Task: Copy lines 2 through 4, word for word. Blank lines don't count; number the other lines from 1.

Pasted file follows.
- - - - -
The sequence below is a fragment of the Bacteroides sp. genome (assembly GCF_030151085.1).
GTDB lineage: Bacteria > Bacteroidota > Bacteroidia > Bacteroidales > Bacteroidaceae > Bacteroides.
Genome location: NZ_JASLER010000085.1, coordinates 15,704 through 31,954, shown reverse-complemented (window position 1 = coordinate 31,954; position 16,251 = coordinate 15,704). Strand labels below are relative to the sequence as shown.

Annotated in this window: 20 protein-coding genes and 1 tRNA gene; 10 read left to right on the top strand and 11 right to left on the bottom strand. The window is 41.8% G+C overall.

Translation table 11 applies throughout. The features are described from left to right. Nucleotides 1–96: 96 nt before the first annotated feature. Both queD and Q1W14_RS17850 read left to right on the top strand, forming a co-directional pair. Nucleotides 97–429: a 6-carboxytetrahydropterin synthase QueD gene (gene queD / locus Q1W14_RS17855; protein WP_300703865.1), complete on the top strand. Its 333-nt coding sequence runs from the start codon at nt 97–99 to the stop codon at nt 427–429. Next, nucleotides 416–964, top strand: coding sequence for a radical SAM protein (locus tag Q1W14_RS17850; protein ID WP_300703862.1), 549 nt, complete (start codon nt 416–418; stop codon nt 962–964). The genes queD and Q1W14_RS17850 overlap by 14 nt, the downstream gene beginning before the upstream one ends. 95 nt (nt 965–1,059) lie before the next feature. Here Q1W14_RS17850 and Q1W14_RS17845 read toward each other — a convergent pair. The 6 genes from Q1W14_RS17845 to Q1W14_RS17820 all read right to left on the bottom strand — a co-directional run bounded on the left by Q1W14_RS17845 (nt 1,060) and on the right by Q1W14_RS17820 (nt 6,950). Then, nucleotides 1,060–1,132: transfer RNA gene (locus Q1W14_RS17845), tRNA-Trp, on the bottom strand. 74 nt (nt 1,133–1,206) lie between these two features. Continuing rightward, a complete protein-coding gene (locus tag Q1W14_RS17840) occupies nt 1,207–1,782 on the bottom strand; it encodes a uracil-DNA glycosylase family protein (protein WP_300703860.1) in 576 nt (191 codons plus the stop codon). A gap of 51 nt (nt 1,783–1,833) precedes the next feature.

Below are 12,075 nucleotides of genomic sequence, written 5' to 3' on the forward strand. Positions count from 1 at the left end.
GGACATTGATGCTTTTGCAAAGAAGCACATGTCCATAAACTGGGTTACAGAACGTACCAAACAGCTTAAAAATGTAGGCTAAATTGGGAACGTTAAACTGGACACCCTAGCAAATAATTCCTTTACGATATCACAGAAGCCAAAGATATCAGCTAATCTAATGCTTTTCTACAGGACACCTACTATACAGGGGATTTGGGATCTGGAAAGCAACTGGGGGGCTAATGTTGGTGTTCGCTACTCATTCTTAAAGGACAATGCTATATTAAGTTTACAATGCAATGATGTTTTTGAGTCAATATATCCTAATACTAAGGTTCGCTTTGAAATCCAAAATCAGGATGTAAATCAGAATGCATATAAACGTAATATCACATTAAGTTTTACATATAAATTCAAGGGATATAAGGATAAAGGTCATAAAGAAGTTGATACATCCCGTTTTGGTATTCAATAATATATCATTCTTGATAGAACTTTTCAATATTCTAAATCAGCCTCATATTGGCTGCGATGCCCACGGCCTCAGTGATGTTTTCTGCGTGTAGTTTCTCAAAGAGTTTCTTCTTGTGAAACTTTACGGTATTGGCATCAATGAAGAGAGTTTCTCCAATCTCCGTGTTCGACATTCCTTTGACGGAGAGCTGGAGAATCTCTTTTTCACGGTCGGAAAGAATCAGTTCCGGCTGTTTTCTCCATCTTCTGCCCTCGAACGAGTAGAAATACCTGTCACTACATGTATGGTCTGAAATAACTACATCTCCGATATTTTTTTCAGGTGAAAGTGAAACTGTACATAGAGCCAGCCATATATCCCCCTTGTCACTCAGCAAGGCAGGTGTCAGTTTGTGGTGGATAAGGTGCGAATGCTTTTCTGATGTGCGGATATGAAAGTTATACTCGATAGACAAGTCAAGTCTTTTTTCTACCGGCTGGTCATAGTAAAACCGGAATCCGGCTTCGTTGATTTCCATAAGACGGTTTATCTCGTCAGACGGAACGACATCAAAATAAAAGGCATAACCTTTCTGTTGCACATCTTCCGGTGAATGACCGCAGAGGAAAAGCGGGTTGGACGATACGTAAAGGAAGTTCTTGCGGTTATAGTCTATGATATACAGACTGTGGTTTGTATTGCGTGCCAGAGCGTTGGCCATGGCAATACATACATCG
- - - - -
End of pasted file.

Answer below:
GTDB lineage: Bacteria > Bacteroidota > Bacteroidia > Bacteroidales > Bacteroidaceae > Bacteroides.
Genome location: NZ_JASLER010000085.1, coordinates 15,704 through 31,954, shown reverse-complemented (window position 1 = coordinate 31,954; position 16,251 = coordinate 15,704). Strand labels below are relative to the sequence as shown.

Annotated in this window: 20 protein-coding genes and 1 tRNA gene; 10 read left to right on the top strand and 11 right to left on the bottom strand. The window is 41.8% G+C overall.